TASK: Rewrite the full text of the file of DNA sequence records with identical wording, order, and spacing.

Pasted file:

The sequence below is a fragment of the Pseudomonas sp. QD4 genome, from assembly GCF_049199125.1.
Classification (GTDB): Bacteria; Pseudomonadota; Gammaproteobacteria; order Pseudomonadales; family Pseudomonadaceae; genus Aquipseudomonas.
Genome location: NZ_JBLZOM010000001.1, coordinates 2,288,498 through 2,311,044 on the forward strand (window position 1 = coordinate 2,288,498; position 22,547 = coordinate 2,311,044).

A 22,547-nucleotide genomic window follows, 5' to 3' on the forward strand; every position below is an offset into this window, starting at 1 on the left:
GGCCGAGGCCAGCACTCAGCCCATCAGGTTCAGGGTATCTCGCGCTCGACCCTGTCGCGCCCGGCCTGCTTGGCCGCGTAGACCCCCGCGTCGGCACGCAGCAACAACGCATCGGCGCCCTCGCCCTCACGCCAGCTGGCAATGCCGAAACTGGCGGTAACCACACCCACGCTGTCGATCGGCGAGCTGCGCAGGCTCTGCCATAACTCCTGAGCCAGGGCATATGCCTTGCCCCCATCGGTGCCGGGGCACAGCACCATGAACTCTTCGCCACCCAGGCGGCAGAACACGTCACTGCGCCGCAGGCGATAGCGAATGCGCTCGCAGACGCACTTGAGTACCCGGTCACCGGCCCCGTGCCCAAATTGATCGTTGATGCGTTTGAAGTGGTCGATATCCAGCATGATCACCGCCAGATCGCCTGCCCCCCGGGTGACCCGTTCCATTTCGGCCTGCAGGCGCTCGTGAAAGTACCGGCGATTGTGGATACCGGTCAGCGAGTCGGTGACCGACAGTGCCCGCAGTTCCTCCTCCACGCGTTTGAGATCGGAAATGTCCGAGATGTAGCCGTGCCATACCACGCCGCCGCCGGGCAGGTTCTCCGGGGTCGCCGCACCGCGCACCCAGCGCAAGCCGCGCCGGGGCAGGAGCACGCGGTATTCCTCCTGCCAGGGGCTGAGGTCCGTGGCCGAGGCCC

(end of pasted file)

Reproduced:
The sequence below is a fragment of the Pseudomonas sp. QD4 genome, from assembly GCF_049199125.1.
Classification (GTDB): Bacteria; Pseudomonadota; Gammaproteobacteria; order Pseudomonadales; family Pseudomonadaceae; genus Aquipseudomonas.
Genome location: NZ_JBLZOM010000001.1, coordinates 2,288,498 through 2,311,044 on the forward strand (window position 1 = coordinate 2,288,498; position 22,547 = coordinate 2,311,044).

A 22,547-nucleotide genomic window follows, 5' to 3' on the forward strand; every position below is an offset into this window, starting at 1 on the left:
GGCCGAGGCCAGCACTCAGCCCATCAGGTTCAGGGTATCTCGCGCTCGACCCTGTCGCGCCCGGCCTGCTTGGCCGCGTAGACCCCCGCGTCGGCACGCAGCAACAACGCATCGGCGCCCTCGCCCTCACGCCAGCTGGCAATGCCGAAACTGGCGGTAACCACACCCACGCTGTCGATCGGCGAGCTGCGCAGGCTCTGCCATAACTCCTGAGCCAGGGCATATGCCTTGCCCCCATCGGTGCCGGGGCACAGCACCATGAACTCTTCGCCACCCAGGCGGCAGAACACGTCACTGCGCCGCAGGCGATAGCGAATGCGCTCGCAGACGCACTTGAGTACCCGGTCACCGGCCCCGTGCCCAAATTGATCGTTGATGCGTTTGAAGTGGTCGATATCCAGCATGATCACCGCCAGATCGCCTGCCCCCCGGGTGACCCGTTCCATTTCGGCCTGCAGGCGCTCGTGAAAGTACCGGCGATTGTGGATACCGGTCAGCGAGTCGGTGACCGACAGTGCCCGCAGTTCCTCCTCCACGCGTTTGAGATCGGAAATGTCCGAGATGTAGCCGTGCCATACCACGCCGCCGCCGGGCAGGTTCTCCGGGGTCGCCGCACCGCGCACCCAGCGCAAGCCGCGCCGGGGCAGGAGCACGCGGTATTCCTCCTGCCAGGGGCTGAGGTCCGTGGCCGAGGCCC